Length of occupational noise exposure and blood pressure

Int Arch Occup Environ Health. 1992;63(6):369-72. doi: 10.1007/BF00386929.

Abstract

A cross-sectional study was performed in the Paris area, with a total of 7901 subjects; 432 of them were exposed to occupational noise greater than or equal to 85 dBA. Noise was measured by the worksite physicians, and length of exposure was collected through interview. The subjects exposed to noise were mainly workers, their body mass index was higher and their job characteristics different from the other subjects, assembly line, shift-work and job under time pressure being more frequent. Blood pressure (BP) was higher among the exposed subjects; this was no longer the case after adjustment for age, body mass index and alcohol intake. Taking length of exposure into account, BP and the prevalence of hypertension increased for durations greater than or equal to 25 years. This relationship was still significant after adjustment for age, body mass index and alcohol intake. These results suggest that a long occupational noise exposure is a risk factor for high blood pressure.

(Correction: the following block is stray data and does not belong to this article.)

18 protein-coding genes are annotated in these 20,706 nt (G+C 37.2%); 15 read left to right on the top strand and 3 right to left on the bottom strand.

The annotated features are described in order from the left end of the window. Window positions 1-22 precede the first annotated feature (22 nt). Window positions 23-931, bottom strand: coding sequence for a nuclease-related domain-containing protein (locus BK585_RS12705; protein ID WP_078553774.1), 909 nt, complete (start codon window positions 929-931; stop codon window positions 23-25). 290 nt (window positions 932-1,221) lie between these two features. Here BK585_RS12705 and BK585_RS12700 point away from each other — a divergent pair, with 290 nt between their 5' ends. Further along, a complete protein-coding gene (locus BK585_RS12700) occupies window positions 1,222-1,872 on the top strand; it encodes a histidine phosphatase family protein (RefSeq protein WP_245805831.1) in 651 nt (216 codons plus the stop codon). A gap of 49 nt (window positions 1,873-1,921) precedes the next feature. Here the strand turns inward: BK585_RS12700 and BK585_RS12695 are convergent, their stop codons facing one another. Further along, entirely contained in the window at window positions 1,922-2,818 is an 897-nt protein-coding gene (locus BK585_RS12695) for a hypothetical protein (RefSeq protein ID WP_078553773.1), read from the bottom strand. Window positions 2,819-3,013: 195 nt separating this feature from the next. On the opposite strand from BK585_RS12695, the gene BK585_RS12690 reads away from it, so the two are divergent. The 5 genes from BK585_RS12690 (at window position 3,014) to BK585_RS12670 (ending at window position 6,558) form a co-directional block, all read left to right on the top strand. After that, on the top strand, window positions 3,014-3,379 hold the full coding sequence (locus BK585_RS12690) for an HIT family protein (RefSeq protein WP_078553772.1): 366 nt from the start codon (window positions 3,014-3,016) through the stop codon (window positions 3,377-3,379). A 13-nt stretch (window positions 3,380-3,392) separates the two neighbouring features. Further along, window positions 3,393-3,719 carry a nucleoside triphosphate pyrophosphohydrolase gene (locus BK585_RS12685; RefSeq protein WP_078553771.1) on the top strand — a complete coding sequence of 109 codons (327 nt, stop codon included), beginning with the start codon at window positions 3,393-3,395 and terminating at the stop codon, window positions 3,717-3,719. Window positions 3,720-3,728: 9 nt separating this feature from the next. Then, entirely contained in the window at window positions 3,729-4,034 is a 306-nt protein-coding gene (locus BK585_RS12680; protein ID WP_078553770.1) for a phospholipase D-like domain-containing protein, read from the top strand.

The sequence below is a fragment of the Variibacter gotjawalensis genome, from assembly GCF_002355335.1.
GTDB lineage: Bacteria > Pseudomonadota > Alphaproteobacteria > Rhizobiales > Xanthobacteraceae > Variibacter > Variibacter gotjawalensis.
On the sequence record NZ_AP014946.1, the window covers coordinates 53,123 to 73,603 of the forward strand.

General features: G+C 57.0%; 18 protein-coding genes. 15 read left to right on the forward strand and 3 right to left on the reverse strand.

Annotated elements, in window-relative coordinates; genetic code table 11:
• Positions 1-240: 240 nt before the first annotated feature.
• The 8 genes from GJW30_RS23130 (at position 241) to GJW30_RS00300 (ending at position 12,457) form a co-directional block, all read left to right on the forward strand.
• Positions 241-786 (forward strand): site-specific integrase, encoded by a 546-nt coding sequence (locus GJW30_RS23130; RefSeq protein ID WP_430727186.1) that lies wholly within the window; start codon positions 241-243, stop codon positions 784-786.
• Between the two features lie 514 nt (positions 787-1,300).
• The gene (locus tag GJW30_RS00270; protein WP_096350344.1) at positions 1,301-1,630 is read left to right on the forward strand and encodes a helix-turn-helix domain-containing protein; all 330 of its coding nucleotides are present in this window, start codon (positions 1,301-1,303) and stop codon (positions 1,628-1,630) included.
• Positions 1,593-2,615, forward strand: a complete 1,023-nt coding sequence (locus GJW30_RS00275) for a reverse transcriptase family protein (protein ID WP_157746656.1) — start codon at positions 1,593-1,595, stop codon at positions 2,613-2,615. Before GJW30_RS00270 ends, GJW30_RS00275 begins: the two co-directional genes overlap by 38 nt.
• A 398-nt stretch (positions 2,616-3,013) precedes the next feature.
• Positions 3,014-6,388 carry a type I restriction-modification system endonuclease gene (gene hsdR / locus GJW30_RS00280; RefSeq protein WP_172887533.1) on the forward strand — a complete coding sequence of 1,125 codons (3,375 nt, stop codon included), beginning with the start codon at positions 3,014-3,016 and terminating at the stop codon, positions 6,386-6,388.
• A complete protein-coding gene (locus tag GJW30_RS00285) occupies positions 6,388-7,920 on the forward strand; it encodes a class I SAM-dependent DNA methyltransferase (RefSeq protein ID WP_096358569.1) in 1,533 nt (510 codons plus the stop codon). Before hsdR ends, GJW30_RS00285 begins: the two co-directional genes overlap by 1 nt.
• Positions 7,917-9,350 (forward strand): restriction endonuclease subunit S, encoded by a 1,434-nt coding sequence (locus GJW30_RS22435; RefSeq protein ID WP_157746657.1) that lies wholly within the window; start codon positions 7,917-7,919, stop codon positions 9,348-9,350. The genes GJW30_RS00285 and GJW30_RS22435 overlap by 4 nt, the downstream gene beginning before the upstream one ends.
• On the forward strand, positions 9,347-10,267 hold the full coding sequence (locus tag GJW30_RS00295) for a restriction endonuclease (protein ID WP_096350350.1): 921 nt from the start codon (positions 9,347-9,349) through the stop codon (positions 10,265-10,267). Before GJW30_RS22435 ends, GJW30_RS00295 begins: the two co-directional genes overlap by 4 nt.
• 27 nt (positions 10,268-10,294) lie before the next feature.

Publication types

  • Research Support, Non-U.S. Gov't

MeSH terms

  • Adult
  • Blood Pressure*
  • Confounding Factors, Epidemiologic
  • Cross-Sectional Studies
  • Female
  • Humans
  • Male
  • Middle Aged
  • Noise, Occupational / adverse effects*
  • Time Factors